A proposal to increase filing fees for municipal candidates in Minneapolis will likely go to the voters this fall, after the council failed to pass it unanimously Friday morning.
The charter commission's proposal, a compromise from a previous plan with higher fees, would require candidates for mayor and council to pay $250 and $100, respectively. Candidates need only to pay $20 now to run for all city offices, one reason why the city had 35 candidates for mayor last year.
St. Paul, by contrast, already charges $500 and $250 for mayor and council candidates, respectively.
"Personally I feel that this is a change that is long overdue and I would support even a bit higher filing fee for some of the offices," said Council Member Elizabeth Glidden.
Changing the charter without a referendum requires unanimous approval of the council. But two council members, Cam Gordon and Blong Yang, voted no on Friday.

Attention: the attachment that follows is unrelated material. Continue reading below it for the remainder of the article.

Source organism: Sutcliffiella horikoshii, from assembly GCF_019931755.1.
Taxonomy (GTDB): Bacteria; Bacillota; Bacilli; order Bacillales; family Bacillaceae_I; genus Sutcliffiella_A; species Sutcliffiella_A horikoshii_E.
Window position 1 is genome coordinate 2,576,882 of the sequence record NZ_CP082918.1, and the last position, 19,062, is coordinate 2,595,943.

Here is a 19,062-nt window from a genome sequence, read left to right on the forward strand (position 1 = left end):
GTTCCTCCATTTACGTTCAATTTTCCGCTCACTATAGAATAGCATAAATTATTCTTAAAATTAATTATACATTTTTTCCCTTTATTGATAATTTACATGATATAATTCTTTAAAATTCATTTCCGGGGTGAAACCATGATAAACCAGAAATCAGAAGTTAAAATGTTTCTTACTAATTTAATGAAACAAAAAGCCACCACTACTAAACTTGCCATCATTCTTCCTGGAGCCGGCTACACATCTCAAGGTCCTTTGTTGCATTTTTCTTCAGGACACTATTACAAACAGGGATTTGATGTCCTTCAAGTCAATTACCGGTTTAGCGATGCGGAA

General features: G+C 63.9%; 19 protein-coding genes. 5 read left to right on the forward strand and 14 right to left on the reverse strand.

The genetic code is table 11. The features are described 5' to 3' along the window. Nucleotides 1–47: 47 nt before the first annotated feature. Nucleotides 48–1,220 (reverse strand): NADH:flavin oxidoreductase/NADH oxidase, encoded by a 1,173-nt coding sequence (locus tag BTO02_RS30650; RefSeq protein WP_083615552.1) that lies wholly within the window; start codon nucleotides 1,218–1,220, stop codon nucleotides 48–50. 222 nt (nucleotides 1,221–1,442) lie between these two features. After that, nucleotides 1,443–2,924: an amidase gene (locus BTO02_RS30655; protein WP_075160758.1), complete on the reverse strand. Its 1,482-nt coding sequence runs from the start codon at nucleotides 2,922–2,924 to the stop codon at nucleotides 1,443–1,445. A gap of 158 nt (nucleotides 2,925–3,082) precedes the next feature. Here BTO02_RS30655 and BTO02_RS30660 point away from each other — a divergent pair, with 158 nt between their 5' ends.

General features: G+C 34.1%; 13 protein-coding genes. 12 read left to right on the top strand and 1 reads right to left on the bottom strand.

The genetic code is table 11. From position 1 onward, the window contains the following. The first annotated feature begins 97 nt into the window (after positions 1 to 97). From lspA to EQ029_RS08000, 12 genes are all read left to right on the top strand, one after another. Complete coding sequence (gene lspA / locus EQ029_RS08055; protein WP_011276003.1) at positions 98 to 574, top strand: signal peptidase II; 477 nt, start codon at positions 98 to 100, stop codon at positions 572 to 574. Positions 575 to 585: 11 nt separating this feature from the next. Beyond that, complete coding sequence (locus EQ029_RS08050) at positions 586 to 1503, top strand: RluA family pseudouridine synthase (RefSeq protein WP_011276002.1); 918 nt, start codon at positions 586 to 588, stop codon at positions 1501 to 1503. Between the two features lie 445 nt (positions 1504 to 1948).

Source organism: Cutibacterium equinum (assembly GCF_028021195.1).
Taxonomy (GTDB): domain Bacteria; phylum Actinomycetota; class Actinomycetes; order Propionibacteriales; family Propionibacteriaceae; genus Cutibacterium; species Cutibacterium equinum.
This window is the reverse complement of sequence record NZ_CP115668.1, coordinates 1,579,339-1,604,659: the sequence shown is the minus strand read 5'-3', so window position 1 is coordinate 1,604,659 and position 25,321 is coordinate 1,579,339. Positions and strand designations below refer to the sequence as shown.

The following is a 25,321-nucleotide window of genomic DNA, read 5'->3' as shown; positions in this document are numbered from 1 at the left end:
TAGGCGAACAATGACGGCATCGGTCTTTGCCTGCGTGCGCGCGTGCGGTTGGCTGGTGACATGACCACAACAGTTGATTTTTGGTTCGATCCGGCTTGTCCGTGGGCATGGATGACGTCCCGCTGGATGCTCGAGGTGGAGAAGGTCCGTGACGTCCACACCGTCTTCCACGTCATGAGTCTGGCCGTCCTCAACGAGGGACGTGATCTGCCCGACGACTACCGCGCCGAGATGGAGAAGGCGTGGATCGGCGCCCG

"I'd rather just let it go to the people," Yang said, adding that he was concerned about the fee making candidacy less accessible. Sure enough, former mayoral candidate Jack Sparrow sat in the audience holding a sign that read "Stop the 'poll tax.'"
There was concern among council members that, by sending the proposal back to the charter commission, they risk the commission reverting to a previous proposal to raise the fees even higher to match St. Paul.
"I happen to be more supportive of these [lower] figures," said Gordon, who voted 'no' because he could not wrangle unanimous support from the council.
The charter commission chair, Barry Clegg, said they will discuss the precise proposal at their next meeting in July.
“We may well go back to the higher schedule, or may end up somewhere in between," Clegg said. "That’s up to the commission to decide.”
For those who cannot afford the filing fee, state law gives them the option to run via petition. To do that, candidates must gather the lesser of 500 signatures or five percent of the total votes cast in the last election.
The next municipal election, when the fee would apply, takes place in 2017.